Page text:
Antelope Canyon is located on Navajoland near Page, Arizona. It is on the southern edge of the Grand Canyon Range by Lake Powell and Glen Canyon Dam. Antelope Canyon includes two separate, photogenic ‘slot’ canyon sections, referred to individually as Upper Antelope Canyon and Lower Antelope Canyon.
The Navajo name for Upper Antelope Canyon is Tsé bighánílíní, which means “the place where water runs through rocks.” Lower Antelope Canyon is Hazdistazí (advertised as “Hasdestwazi” by the Navajo Parks and Recreation Department), or “spiral rock arches.” Both are located within the LeChee Chapter of the Navajo Nation.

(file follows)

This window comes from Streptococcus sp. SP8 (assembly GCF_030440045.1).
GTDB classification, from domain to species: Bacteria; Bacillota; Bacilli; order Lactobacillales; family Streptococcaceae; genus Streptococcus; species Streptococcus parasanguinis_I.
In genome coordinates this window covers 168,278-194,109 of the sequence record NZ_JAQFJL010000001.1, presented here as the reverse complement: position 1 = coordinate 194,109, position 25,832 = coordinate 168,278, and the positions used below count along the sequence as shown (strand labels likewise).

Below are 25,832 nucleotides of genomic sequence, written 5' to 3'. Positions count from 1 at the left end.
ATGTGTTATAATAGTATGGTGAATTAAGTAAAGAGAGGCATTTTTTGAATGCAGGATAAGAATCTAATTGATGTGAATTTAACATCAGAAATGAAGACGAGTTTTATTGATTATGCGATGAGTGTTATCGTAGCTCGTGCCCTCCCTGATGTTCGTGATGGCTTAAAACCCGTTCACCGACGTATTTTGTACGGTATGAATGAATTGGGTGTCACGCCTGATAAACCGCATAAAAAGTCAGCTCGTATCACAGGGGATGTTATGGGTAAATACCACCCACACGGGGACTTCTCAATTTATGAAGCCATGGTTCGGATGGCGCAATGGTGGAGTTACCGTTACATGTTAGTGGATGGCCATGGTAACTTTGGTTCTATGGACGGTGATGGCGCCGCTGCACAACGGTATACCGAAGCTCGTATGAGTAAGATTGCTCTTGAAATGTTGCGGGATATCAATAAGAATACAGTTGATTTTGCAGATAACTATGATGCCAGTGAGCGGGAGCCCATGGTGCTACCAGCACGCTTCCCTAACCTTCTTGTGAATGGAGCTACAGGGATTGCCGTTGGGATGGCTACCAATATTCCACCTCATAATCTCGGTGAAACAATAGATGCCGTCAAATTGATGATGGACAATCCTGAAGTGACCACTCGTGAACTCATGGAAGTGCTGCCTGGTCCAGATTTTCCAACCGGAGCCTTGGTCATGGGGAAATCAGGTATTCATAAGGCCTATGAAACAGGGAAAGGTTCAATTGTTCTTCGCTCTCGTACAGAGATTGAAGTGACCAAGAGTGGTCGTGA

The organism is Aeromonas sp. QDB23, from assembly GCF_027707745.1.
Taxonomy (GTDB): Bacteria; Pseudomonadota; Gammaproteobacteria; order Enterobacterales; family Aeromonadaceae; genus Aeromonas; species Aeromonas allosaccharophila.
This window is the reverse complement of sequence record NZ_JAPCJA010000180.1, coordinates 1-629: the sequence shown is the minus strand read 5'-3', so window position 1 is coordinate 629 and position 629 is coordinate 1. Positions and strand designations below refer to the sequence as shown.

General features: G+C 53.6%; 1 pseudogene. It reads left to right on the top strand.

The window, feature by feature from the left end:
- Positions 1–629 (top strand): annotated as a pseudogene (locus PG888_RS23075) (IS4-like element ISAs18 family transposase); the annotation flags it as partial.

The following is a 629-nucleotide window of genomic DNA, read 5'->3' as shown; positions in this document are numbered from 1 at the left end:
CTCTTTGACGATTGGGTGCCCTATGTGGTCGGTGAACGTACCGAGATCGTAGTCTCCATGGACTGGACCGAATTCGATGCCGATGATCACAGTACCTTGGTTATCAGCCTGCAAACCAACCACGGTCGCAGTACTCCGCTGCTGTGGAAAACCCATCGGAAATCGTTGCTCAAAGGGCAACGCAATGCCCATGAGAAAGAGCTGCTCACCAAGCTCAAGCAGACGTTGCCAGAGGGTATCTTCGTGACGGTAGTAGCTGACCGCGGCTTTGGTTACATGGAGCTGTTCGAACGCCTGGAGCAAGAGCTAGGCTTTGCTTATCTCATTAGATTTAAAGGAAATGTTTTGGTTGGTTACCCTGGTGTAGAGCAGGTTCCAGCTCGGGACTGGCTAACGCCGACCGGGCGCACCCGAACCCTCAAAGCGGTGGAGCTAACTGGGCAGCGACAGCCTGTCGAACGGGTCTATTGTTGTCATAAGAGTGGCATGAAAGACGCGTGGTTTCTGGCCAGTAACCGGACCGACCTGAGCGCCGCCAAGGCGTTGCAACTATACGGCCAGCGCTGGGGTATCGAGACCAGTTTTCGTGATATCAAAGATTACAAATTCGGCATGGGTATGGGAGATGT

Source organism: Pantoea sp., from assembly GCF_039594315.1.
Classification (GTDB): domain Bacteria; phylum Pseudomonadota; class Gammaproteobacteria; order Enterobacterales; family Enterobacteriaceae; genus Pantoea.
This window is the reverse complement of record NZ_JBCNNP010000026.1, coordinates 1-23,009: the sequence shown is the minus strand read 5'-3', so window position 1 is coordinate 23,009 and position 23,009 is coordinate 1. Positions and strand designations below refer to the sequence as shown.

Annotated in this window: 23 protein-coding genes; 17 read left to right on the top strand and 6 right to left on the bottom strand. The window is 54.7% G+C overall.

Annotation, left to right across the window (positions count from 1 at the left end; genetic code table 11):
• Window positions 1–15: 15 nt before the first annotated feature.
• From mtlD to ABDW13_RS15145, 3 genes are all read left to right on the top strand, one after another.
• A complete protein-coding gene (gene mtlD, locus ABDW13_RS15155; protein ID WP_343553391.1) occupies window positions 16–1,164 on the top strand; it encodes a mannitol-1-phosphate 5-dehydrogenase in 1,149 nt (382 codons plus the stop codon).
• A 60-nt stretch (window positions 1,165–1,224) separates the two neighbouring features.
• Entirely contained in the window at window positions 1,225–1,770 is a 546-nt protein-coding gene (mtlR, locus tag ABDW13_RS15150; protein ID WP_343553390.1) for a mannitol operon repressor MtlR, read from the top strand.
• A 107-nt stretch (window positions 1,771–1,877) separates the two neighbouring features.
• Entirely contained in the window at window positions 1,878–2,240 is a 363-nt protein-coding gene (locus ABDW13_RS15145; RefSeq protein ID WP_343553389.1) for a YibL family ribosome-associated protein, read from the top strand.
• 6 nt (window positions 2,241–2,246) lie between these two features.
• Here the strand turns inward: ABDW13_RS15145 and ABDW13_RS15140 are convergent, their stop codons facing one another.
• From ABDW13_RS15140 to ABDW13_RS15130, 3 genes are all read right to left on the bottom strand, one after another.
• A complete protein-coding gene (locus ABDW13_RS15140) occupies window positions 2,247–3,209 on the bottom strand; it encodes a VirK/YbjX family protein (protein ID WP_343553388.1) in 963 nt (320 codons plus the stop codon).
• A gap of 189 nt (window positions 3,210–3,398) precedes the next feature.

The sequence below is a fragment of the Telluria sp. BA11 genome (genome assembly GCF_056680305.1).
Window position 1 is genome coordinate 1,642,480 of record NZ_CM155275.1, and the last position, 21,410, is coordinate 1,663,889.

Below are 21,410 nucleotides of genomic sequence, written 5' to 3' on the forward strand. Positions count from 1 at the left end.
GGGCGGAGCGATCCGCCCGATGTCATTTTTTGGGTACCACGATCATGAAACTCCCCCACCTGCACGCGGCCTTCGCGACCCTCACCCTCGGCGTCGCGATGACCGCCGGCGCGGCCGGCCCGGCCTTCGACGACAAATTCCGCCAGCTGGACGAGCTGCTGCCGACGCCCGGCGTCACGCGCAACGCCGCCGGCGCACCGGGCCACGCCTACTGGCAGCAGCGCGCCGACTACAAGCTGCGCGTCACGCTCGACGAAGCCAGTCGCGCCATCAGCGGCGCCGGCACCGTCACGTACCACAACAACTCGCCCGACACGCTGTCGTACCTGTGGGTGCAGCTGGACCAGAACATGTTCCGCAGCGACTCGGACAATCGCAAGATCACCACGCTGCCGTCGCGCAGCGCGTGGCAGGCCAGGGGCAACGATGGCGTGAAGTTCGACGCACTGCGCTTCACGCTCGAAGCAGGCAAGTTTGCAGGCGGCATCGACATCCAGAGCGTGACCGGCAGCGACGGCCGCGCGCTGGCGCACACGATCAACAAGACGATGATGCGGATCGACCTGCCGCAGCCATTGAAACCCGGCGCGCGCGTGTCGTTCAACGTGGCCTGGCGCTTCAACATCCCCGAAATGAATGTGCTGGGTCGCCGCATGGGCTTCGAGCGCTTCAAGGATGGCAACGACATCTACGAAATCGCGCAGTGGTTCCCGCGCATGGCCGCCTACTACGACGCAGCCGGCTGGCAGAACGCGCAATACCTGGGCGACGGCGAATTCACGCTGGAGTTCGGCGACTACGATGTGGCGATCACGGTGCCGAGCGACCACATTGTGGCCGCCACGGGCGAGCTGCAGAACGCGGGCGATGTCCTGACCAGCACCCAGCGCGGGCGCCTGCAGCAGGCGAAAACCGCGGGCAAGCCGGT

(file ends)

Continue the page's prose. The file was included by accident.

These images were taken in the summer of 2012 on a special trip I took through Arizona to see these rock formations. It is one of the most photographed geologic locations in the American Southwest and requires arranging guides to visit, per tribal rules. Antelope Canyon was formed by erosion of Navajo Sandstone, primarily due to flash flooding and secondarily due to other sub-aerial processes. Rainwater, especially during monsoon season, runs into the extensive basin above the slot canyon sections, picking up speed and sand as it rushes into the narrow passageways. Over time the passageways erode, making the corridors deeper and smooth in such a way as to form characteristic ‘flowing’ shapes in the rock. The “Shafts of Light” are created when fine sand particulate falls from the upper areas at the right times of day. Tour guides often throw sand up into the air to catch the effect for people to see. These canyons are sacred to the Navajo.